The Georgia Governor’s Office of Highway Safety reports that 115,797 people were injured in motor vehicle accidents in 2008. Lacerations are one of the most common injuries sustained in a vehicle crash.
This type of injury occurs when soft body tissue is torn resulting in a wound. Severe lacerations can leave accident victims with permanent scarring.
Types of Lacerations
A cut laceration is the most common type of laceration. A cut laceration occurs when a sharp object comes in contact with the skin and breaks the first layer of skin. At times, cut lacerations can break the through the underlying tissue as well.
A grinding compression occurs when an object hits the skin in a brushing motion or at an angle and then lifts the skin and peels it back. When the top skin layer is peeled back, the epidermis is compromised and the underlying tissue is crushed.
These lacerations occur when two objects crush a section of the body. Once the compression has occurred, the skin and tissues tear. Typically, split lacerations occur on the hands, legs, face and hands.
Similar to its name, a tearing laceration is when the skin literally tears. Tearing lacerations commonly occur during car collisions.
Over-stretching lacerations are not that common. These lacerations occur when an object strikes the skin at an angle and pushes or pulls the skin, causing complete breakage and or stretching of the skin.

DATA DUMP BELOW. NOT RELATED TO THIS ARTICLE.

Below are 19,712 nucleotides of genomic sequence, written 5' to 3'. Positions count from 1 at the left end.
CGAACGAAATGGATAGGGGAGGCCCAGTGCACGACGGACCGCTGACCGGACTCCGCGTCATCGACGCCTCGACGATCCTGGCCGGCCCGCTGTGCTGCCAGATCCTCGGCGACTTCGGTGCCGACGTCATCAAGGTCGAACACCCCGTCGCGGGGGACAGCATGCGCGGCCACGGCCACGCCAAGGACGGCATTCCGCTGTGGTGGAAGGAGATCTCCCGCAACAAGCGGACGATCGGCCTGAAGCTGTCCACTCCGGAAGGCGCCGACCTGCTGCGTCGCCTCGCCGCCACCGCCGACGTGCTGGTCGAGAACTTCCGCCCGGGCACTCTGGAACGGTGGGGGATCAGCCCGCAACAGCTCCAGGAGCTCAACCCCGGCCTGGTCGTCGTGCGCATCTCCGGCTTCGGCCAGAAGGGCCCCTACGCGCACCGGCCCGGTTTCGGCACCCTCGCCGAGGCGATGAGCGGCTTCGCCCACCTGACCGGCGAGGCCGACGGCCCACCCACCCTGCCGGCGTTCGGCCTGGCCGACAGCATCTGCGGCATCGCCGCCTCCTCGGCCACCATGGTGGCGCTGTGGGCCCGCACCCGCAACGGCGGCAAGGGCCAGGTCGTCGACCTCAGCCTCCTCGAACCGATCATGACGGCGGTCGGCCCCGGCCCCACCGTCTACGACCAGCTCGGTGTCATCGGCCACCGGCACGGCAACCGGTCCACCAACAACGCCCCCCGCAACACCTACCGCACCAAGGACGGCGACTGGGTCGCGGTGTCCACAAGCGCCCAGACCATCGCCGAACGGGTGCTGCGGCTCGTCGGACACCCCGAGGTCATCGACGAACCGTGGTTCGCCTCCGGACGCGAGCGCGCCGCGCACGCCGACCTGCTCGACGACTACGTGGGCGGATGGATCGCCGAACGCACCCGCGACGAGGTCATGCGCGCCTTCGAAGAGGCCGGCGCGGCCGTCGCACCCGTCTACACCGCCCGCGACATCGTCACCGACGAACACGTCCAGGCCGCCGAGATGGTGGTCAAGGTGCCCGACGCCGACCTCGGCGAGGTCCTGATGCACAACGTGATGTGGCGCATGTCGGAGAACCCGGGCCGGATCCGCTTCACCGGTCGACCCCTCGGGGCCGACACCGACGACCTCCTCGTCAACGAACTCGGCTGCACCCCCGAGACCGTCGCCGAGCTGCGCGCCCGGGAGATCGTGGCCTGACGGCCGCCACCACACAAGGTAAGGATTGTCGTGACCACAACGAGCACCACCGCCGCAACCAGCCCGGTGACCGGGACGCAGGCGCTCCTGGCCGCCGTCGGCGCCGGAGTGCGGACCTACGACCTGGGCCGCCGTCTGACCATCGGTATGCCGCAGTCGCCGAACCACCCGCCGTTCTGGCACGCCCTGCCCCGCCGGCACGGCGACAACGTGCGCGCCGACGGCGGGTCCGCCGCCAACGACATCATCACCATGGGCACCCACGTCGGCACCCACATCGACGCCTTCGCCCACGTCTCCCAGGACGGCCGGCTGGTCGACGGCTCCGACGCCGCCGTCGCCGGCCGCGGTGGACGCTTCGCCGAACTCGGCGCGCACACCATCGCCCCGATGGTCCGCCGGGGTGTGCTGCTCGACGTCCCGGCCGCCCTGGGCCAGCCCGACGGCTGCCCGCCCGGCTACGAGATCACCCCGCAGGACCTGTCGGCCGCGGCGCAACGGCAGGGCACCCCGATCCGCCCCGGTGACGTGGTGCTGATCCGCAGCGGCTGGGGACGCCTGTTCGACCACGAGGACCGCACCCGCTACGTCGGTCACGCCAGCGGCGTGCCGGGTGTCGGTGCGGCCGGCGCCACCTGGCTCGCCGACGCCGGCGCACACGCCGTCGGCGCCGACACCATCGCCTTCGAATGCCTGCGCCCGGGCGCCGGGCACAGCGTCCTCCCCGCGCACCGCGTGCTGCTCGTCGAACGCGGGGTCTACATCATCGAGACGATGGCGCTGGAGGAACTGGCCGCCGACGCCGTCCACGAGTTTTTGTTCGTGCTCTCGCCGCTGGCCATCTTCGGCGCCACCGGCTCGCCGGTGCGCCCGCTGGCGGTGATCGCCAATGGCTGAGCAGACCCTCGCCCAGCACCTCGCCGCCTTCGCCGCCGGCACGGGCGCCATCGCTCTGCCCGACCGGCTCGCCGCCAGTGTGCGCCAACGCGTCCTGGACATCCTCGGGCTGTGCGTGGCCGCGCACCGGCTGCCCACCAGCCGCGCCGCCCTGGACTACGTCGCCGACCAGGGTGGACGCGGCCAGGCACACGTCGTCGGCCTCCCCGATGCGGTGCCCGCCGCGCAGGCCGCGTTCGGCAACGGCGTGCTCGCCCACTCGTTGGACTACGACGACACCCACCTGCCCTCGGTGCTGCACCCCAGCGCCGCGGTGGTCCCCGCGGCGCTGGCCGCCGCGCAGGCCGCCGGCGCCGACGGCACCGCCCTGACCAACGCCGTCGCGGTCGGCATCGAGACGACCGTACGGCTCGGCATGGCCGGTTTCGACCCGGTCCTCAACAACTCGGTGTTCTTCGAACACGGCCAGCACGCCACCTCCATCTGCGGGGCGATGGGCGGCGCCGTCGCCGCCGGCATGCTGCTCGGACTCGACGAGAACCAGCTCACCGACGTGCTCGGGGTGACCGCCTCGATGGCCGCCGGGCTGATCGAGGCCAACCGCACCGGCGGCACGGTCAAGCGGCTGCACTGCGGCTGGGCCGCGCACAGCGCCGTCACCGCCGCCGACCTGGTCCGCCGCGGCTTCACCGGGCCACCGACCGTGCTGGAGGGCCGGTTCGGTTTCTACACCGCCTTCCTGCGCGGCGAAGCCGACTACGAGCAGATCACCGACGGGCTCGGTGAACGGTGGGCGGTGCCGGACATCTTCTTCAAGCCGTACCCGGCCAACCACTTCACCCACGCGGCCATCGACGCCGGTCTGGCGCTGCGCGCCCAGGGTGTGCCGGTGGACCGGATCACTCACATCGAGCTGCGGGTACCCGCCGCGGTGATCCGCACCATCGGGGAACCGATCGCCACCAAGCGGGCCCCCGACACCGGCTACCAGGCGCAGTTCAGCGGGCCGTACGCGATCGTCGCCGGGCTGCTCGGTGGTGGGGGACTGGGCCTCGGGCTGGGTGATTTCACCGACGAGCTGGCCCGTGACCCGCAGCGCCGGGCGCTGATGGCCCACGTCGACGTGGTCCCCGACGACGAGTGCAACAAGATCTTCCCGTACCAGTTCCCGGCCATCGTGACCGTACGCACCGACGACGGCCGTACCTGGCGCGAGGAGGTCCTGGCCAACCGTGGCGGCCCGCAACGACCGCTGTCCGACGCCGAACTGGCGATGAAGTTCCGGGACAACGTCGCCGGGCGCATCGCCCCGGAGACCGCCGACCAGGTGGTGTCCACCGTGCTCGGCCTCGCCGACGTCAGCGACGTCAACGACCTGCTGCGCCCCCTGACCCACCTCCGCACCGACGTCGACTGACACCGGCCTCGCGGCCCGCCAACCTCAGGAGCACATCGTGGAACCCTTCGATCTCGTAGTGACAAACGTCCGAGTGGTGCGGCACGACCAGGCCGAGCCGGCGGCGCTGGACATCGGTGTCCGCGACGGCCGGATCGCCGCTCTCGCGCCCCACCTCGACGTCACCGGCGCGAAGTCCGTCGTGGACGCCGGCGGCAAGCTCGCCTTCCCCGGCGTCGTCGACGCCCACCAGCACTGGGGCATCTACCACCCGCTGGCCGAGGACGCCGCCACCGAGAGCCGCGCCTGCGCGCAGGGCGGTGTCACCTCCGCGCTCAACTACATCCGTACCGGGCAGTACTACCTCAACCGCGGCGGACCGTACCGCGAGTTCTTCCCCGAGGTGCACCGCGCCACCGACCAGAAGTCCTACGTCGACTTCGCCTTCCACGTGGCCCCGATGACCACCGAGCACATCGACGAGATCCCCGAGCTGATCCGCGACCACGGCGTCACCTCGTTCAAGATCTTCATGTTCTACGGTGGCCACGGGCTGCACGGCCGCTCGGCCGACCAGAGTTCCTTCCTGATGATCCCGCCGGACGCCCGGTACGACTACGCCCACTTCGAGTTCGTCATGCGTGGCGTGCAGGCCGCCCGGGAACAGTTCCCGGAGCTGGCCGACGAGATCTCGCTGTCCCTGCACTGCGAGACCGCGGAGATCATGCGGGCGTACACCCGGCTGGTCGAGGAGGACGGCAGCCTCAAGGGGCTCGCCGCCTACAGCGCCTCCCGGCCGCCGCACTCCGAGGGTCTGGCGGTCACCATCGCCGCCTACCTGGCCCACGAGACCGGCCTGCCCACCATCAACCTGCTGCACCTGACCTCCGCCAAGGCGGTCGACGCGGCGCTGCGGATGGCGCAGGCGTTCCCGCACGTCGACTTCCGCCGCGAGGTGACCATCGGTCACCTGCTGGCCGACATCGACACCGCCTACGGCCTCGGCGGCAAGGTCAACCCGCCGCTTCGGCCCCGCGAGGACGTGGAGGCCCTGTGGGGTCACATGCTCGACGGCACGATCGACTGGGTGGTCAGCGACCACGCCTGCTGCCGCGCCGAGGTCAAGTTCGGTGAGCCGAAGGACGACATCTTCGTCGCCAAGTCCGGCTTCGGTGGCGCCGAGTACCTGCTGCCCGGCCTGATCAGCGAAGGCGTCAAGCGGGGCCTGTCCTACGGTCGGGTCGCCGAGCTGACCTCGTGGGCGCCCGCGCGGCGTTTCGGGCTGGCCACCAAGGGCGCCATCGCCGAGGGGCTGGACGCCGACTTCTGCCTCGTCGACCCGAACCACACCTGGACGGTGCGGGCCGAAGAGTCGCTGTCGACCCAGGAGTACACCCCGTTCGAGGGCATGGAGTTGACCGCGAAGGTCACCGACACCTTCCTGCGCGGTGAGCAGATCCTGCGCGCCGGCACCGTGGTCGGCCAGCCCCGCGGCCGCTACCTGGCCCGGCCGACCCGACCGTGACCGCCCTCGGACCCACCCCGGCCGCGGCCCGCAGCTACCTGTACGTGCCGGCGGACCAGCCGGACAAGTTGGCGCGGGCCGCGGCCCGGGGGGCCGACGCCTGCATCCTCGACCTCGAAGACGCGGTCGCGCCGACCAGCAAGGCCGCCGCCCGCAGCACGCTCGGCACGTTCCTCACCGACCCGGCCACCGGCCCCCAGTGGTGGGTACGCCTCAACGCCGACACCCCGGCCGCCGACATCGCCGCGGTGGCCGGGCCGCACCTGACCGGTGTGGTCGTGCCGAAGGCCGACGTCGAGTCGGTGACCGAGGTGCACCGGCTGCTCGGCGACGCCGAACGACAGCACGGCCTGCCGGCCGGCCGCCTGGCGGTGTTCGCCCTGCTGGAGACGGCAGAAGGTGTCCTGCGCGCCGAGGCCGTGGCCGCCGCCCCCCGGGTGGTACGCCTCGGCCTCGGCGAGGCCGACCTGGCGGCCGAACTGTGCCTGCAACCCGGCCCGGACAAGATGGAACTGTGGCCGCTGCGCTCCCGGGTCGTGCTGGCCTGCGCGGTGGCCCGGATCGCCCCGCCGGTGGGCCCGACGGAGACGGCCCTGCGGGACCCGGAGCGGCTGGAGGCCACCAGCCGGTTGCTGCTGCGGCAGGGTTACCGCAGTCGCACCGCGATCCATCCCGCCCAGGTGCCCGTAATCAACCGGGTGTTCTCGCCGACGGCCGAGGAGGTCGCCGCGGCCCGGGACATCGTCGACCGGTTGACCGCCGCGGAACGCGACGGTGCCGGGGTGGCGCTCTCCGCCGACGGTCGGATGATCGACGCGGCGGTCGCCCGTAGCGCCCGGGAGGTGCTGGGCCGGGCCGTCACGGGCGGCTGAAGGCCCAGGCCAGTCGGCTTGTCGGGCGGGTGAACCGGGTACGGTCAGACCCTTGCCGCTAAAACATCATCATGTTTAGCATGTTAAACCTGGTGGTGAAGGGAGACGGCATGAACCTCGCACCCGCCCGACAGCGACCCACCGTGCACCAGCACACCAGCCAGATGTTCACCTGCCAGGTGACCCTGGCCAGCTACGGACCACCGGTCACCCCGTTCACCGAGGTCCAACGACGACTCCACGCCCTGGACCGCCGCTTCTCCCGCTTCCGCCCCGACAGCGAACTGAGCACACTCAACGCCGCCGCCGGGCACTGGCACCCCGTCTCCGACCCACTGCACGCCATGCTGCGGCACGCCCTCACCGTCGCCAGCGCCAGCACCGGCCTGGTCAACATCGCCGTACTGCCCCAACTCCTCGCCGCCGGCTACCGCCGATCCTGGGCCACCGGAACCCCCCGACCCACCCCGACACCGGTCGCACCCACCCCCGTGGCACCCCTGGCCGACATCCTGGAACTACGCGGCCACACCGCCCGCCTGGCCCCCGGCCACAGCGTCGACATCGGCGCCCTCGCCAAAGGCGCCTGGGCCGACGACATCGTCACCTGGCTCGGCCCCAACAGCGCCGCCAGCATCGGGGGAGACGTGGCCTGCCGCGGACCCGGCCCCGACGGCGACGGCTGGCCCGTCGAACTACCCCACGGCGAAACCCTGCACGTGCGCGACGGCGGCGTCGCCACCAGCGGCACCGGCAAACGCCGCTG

Treatments for Lacerations
The type of treatment required for a laceration will depend on the severity of the wound. Minor lacerations can be treated at home with over-the-counter products. Follow the steps below to treat minor lacerations:
- Apply direct pressure to the laceration to stop the bleeding.
- Clean the cut with warm water and soap.
- To prevent an infection from occurring, apply an antibiotic ointment.
- Place a sterile bandage over the laceration.
You can remove the bandage after a few days. However, if the wound isn’t healing after a few days, you need to contact your physician.
Accident victims should see a medical professional immediately if any of the following situations occurs:
- If you cannot get the laceration clean.
- The laceration is deep or over a joint
- The laceration is deep and the victim has not had a tetanus shot or booster in the last five to 10 years.
Stitches may be required for the laceration to stop the bleeding, protect the underlying tissues and lessen the scarring. Usually, a doctor will remove the stitches after 4-14 days, unless the stitches are on the hand or face. Stitches on the face can be removed after four days and no later than seven days due to the fact that the face heals faster than any other location on the face. Also, scarring on the face is a concern for doctors and the patient. While the hand generally takes longer to heal, stitches in the hand may be left in longer than 14 days. During your doctor’s visit, the doctor will recommend the numbers of day before your follow up. On average, it takes six weeks for the wound to reach 80 percent of its healed strength.